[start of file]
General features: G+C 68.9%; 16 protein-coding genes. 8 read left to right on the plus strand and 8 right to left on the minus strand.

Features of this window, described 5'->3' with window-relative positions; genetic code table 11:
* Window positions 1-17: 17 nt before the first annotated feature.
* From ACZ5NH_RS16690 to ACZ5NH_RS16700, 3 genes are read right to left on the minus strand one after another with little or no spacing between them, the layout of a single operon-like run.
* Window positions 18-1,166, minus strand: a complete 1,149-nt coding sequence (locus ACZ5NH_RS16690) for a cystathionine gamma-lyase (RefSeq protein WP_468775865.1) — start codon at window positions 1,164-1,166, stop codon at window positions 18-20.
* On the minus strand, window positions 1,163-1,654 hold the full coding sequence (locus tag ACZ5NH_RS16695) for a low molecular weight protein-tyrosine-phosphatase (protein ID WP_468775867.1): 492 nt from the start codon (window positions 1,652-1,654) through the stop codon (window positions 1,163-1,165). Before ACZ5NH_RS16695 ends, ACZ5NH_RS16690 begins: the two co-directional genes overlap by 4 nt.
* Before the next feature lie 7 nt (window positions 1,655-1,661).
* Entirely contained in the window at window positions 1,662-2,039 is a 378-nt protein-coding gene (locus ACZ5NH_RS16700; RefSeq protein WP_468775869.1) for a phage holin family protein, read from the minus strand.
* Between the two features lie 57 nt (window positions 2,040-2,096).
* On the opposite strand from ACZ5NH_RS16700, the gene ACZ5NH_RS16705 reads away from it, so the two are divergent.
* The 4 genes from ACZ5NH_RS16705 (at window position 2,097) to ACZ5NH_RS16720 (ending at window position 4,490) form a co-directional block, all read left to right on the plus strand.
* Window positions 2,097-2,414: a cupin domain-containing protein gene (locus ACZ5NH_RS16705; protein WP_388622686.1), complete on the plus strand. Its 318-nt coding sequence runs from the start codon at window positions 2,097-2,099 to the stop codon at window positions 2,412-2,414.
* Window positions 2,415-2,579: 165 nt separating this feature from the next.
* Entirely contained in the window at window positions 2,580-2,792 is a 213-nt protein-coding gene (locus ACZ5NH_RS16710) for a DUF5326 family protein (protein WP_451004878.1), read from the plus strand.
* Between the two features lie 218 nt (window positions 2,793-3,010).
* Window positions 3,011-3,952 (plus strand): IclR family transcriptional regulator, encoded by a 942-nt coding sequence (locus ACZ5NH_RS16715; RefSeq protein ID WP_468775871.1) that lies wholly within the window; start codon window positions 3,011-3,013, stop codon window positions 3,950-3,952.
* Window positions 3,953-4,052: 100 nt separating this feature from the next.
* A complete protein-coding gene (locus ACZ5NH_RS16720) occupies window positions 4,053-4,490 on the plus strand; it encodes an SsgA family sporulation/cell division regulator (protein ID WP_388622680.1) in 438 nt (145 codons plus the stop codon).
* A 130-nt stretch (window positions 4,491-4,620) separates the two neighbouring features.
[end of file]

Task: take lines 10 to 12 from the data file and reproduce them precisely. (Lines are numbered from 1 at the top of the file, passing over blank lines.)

* On the opposite strand from ACZ5NH_RS16700, the gene ACZ5NH_RS16705 reads away from it, so the two are divergent.
* The 4 genes from ACZ5NH_RS16705 (at window position 2,097) to ACZ5NH_RS16720 (ending at window position 4,490) form a co-directional block, all read left to right on the plus strand.
* Window positions 2,097-2,414: a cupin domain-containing protein gene (locus ACZ5NH_RS16705; protein WP_388622686.1), complete on the plus strand. Its 318-nt coding sequence runs from the start codon at window positions 2,097-2,099 to the stop codon at window positions 2,412-2,414.